Mr. A. L. Crouch: That is right.
Unknown Spraker: Does this imply that this law is only applicable to the Democratic Party and not to the Republican Party?
Mr. A. L. Crouch: No sir, the opinion there says that the political parties plural of the state are enjoined, but let me point that in my candidate’s particular race, there were no republican candidates stalled.
If I remember correctly, there were only the candidates in Tarrant County, Texas only filled candidates in four races, four County races out of 30 somewhat.
Unknown Spraker: That is for Republican Party did it.
Mr. A. L. Crouch: That is right.
Unknown Spraker: Do they hold a primary or do they do it by convention?
Mr. A. L. Crouch: Well, they hold on if a party get a certain number of votes in the November election, they have to hold a primary.
But the Republican Party is not able to collect these filling fees because their nomination really is not worth in all full lot and they have to use volunteers help at the post, whereas the workers in the democratic primaries are paid $2 an hour out of the filling fees.
Unknown Spraker: So the republican parties does not require these fees.
Mr. A. L. Crouch: Yes, they have fees but quite frequently, they return the fees and do not use them.
But mostly, they try to use volunteer help and quite frequently, they do not use the voting machine because the paper ballots are cheaper.
There is a newspaper clipping from the Dallas Morning News in El Paso brief which I would like to refer the Court to explaining the problems with reference to Republican Party.
But if the Secretary of State's recommendation --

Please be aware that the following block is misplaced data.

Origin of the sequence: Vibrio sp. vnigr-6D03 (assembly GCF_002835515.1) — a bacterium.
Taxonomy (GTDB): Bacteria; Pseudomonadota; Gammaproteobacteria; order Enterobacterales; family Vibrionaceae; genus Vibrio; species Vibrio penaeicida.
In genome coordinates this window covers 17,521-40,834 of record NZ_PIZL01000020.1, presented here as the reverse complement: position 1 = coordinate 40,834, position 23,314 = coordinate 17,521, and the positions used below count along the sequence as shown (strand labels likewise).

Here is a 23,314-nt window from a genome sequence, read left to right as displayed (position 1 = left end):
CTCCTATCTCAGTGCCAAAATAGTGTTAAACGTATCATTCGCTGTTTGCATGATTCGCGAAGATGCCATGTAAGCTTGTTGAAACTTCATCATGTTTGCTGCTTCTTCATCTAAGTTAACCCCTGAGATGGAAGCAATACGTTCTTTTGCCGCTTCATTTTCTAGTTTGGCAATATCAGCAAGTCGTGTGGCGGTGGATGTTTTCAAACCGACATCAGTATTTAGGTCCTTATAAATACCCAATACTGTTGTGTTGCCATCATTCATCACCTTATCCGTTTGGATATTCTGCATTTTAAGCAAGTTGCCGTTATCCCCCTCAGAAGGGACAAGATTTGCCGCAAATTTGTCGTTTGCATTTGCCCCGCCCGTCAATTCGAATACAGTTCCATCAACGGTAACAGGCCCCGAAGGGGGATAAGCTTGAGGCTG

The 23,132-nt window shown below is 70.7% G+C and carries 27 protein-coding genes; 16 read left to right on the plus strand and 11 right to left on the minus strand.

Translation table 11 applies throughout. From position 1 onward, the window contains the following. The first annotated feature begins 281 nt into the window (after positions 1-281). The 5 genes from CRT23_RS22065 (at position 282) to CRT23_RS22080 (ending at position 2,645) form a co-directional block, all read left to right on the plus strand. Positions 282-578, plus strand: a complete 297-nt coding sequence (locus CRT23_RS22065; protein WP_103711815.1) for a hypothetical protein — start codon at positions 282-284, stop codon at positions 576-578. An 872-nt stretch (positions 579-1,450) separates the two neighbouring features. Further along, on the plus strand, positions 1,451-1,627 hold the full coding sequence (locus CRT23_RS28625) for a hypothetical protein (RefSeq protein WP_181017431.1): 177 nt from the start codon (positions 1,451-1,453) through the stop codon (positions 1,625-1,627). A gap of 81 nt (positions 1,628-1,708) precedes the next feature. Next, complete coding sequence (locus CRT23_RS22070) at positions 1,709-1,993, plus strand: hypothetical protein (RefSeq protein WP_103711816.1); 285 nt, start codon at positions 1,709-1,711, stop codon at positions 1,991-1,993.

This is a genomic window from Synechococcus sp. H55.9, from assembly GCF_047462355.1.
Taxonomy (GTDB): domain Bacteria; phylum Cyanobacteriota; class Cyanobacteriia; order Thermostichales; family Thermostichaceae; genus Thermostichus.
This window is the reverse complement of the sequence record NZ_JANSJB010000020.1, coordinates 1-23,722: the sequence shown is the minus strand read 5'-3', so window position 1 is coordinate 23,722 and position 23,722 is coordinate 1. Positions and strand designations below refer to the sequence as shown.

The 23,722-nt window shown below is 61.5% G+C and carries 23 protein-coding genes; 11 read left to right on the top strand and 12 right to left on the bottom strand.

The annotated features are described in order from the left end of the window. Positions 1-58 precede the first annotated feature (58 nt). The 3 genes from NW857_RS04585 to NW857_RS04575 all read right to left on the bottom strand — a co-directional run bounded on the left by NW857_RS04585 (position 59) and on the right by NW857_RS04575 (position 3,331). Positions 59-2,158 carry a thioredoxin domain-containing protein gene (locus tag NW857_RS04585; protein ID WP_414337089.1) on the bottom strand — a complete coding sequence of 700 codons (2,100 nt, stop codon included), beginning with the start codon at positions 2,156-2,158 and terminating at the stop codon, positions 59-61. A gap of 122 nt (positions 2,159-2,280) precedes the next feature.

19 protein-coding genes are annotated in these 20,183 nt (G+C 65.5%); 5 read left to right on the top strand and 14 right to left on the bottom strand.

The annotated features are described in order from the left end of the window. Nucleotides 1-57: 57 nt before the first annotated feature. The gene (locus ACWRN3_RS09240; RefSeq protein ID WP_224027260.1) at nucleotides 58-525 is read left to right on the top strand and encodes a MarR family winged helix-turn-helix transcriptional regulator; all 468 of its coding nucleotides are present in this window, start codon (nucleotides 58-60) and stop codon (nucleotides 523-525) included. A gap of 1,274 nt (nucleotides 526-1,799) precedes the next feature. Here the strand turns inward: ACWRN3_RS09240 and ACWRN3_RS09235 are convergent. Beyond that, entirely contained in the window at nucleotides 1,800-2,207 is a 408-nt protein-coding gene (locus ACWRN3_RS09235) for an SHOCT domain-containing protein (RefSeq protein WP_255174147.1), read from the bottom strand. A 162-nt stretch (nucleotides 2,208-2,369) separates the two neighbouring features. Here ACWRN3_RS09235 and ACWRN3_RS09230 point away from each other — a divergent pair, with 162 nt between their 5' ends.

Justice Thurgood Marshall: Mr. Crouch, is not there too much trouble did he?
Mr. A. L. Crouch: Pardon?
Justice Thurgood Marshall: Senator Carvell (ph) did not have too much trouble, did he?
Mr. A. L. Crouch: Well, no this was statewide race.
The republicans are able to win statewide --
Justice Thurgood Marshall: There is only one party down there.
Mr. A. L. Crouch: Except in statewide races.
But if the filing fees go out and the recommendations of the Secretary of State are followed by the legislature and we have a unitary primary, then we will have greater participation on part of all, because everybody will go to the same place to vote just as in November.
The Republicans will go to this machine over here and the Democrats over here, and they will all be paid for out of tax funds.
Unknown Spraker: And this will be done if what?
Mr. A. L. Crouch: If the recommendations of the secretary of state who is here to decide this lawsuit are carried out.
Chief Justice Warren E. Burger: Is that in the form of a bill now before the legislature?
Mr. A. L. Crouch: It was a message, special message and it has included as an exhibit in the El Paso brief, and we hardly concur with this recommendations.
Unknown Spraker: Mr. Crouch, I am a little confused, is there any division of opinion among the state office holders of Texas on this suit?
Mr. A. L. Crouch: Well, certainly.
Unknown Spraker: Some are on one side.
Some are on the other, are they not?
Mr. A. L. Crouch: Well, nobody has intervened on our side.
To be perfectly frank about it, it is not politically expedient for an office holder to become involved in a controversy of this nature.
He loses votes no matter what he does.
It is a hot potato, and you will find that they are not here, unless they have been sued.